* This is the fourth post in my Countdown to NETA series.Â My students and I will be presenting at the NETA conference this Thurday and Iâ€™m writing a daily post to supplement some of the things weâ€™ll cover during the presentation (and some things we wonâ€™t).
I teach science and love it. There are so many fun things to do and always something new to try.Â Today was one of those days.Â Every year around this time we begin a chemistry unit in my 7th grade life science class.Â Admittedly, chemistry is not my specialty and my brief stint as a pre-med major in college made that painfully obvious.Â Nevertheless, I know just enough to be mildly deviant.
Over the summer I cleaned out the science lab at my school and discovered a small cachet of relatively harmless chemicals that were buried at the bottom of a closet where I kept all the lab coats. The 7th grade chemistry unit doesn’t get too deep, so I’ve never done more than simple labs with household chemicals.Â As I prepared for this year’s unit, I broke out the newly found chemicals and did a little research to see what I could do with them.Â One of the chemicals I had was Sodium Hydroxide (NaOH) which, I learned, reacts with Alumninum (Al) and separates the Hydrogen (H) as a byproduct. If you’ve ever seen the Hindenburg video, you know that Hydrogen is highly flammable.Â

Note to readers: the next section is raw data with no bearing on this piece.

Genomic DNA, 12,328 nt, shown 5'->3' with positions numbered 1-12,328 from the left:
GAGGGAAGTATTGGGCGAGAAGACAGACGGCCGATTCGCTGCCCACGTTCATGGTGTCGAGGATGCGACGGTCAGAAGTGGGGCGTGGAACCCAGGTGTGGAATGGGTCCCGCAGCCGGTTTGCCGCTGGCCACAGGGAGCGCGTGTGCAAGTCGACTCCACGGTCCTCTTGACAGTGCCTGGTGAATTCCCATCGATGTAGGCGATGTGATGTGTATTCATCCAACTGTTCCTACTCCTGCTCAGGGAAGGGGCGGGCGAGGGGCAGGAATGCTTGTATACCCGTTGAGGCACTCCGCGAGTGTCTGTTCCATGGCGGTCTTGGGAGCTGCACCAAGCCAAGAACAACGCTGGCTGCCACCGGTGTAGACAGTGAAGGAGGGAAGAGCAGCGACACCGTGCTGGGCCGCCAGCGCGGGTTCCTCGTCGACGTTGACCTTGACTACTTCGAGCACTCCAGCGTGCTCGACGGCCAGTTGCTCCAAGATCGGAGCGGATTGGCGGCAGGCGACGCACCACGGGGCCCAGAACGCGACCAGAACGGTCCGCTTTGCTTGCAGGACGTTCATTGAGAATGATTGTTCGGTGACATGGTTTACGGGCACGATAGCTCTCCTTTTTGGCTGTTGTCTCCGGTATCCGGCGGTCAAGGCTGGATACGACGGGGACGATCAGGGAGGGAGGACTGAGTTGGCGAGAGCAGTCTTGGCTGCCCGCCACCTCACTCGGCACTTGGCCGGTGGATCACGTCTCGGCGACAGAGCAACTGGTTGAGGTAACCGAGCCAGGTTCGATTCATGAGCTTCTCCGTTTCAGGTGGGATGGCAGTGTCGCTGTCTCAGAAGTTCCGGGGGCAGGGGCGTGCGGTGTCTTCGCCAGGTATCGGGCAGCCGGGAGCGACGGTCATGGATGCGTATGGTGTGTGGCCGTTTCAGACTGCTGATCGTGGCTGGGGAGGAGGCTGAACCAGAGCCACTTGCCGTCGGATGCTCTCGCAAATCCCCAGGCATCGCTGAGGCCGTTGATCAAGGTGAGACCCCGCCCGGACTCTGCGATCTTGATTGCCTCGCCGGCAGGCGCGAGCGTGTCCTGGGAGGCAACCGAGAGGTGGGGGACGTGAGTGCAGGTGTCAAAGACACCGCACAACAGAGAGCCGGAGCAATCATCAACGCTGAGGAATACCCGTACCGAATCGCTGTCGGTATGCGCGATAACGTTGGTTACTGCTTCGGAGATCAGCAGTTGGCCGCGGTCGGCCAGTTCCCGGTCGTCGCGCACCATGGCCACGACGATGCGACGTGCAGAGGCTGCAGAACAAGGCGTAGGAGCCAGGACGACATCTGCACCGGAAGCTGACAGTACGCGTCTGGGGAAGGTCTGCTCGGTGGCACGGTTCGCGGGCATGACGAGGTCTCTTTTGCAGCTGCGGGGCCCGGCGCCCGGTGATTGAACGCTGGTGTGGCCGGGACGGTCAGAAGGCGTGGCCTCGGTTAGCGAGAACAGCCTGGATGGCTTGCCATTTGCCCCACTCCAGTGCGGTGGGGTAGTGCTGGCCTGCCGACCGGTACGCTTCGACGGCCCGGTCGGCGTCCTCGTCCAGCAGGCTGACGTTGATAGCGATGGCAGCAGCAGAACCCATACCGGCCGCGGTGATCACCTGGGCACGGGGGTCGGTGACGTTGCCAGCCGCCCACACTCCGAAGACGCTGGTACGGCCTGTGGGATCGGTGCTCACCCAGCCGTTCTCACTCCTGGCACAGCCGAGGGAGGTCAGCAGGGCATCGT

At the beginning of our lesson on physical vs. chemical changes, I announced that we’d be blowing something up if we finished our density lab.Â The students finished the density lab in record time.Â While they were completing the lab, I combined the NaOH and Aluminum Foil in a glass beaker.Â I sealed a balloon over the top and after a few minutes the reaction really got going.Â The beaker got hotter and hotter (exothermic reaction) and the balloon started to inflate.
At this point, the students started to disregard the lab and devote all their attention toÂ the beaker.Â Up to that point, I didn’t think the reaction would work well enough for me to harness enough hydrogen in the balloon.Â Â I quickly tied off the ballon and found a long wick so I could ignite the hydrogen without burning myself in the process.Â The long wick was a very good idea and the resulting boom and fireball made the students go crazy.Â It was the highlight of my school day and a joy to see the excitement on the students’ faces.Â I didn’t have a video of it, but I’ve embedded one below that shows the basic idea.